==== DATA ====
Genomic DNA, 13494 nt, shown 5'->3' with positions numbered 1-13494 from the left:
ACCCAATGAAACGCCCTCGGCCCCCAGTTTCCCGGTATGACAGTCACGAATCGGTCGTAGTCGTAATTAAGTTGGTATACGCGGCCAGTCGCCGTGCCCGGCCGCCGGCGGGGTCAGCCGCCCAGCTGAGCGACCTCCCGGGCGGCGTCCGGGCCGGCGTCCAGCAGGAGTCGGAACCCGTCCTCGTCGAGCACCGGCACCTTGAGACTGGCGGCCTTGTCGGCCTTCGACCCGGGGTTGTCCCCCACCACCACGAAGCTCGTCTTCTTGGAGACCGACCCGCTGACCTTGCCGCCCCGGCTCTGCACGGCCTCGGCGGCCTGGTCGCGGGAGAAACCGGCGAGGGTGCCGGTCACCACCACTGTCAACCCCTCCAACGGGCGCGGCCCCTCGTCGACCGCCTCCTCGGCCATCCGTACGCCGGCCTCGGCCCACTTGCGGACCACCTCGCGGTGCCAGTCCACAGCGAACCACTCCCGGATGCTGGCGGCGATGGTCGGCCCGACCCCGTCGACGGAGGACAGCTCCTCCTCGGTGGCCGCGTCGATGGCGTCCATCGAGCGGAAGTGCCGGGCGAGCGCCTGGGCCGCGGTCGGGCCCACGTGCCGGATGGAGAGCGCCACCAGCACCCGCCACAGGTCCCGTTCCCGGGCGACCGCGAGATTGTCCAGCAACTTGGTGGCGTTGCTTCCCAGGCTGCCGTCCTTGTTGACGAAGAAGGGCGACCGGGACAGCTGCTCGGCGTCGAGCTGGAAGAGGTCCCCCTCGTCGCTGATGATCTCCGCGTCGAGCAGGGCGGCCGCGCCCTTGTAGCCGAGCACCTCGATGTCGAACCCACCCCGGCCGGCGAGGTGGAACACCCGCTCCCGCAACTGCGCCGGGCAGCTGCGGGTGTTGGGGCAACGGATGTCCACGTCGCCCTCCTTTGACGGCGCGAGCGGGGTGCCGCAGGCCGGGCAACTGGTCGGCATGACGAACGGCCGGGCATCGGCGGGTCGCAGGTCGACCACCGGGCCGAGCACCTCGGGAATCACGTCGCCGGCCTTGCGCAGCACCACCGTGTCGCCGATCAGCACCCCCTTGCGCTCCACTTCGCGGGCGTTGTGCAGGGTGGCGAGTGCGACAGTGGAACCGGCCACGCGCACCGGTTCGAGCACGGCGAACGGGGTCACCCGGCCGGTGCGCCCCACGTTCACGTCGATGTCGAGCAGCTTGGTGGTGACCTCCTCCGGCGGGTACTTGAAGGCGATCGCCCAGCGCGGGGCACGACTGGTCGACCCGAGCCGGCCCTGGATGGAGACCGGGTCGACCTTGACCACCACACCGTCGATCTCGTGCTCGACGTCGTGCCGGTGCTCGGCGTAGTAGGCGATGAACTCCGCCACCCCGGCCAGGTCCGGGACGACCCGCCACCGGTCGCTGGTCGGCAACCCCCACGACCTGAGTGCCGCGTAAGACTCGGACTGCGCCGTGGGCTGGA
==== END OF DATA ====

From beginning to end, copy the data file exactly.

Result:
Genomic DNA, 13494 nt, shown 5'->3' with positions numbered 1-13494 from the left:
ACCCAATGAAACGCCCTCGGCCCCCAGTTTCCCGGTATGACAGTCACGAATCGGTCGTAGTCGTAATTAAGTTGGTATACGCGGCCAGTCGCCGTGCCCGGCCGCCGGCGGGGTCAGCCGCCCAGCTGAGCGACCTCCCGGGCGGCGTCCGGGCCGGCGTCCAGCAGGAGTCGGAACCCGTCCTCGTCGAGCACCGGCACCTTGAGACTGGCGGCCTTGTCGGCCTTCGACCCGGGGTTGTCCCCCACCACCACGAAGCTCGTCTTCTTGGAGACCGACCCGCTGACCTTGCCGCCCCGGCTCTGCACGGCCTCGGCGGCCTGGTCGCGGGAGAAACCGGCGAGGGTGCCGGTCACCACCACTGTCAACCCCTCCAACGGGCGCGGCCCCTCGTCGACCGCCTCCTCGGCCATCCGTACGCCGGCCTCGGCCCACTTGCGGACCACCTCGCGGTGCCAGTCCACAGCGAACCACTCCCGGATGCTGGCGGCGATGGTCGGCCCGACCCCGTCGACGGAGGACAGCTCCTCCTCGGTGGCCGCGTCGATGGCGTCCATCGAGCGGAAGTGCCGGGCGAGCGCCTGGGCCGCGGTCGGGCCCACGTGCCGGATGGAGAGCGCCACCAGCACCCGCCACAGGTCCCGTTCCCGGGCGACCGCGAGATTGTCCAGCAACTTGGTGGCGTTGCTTCCCAGGCTGCCGTCCTTGTTGACGAAGAAGGGCGACCGGGACAGCTGCTCGGCGTCGAGCTGGAAGAGGTCCCCCTCGTCGCTGATGATCTCCGCGTCGAGCAGGGCGGCCGCGCCCTTGTAGCCGAGCACCTCGATGTCGAACCCACCCCGGCCGGCGAGGTGGAACACCCGCTCCCGCAACTGCGCCGGGCAGCTGCGGGTGTTGGGGCAACGGATGTCCACGTCGCCCTCCTTTGACGGCGCGAGCGGGGTGCCGCAGGCCGGGCAACTGGTCGGCATGACGAACGGCCGGGCATCGGCGGGTCGCAGGTCGACCACCGGGCCGAGCACCTCGGGAATCACGTCGCCGGCCTTGCGCAGCACCACCGTGTCGCCGATCAGCACCCCCTTGCGCTCCACTTCGCGGGCGTTGTGCAGGGTGGCGAGTGCGACAGTGGAACCGGCCACGCGCACCGGTTCGAGCACGGCGAACGGGGTCACCCGGCCGGTGCGCCCCACGTTCACGTCGATGTCGAGCAGCTTGGTGGTGACCTCCTCCGGCGGGTACTTGAAGGCGATCGCCCAGCGCGGGGCACGACTGGTCGACCCGAGCCGGCCCTGGATGGAGACCGGGTCGACCTTGACCACCACACCGTCGATCTCGTGCTCGACGTCGTGCCGGTGCTCGGCGTAGTAGGCGATGAACTCCGCCACCCCGGCCAGGTCCGGGACGACCCGCCACCGGTCGCTGGTCGGCAACCCCCACGACCTGAGTGCCGCGTAAGACTCGGACTGCGCCGTGGGCTGGA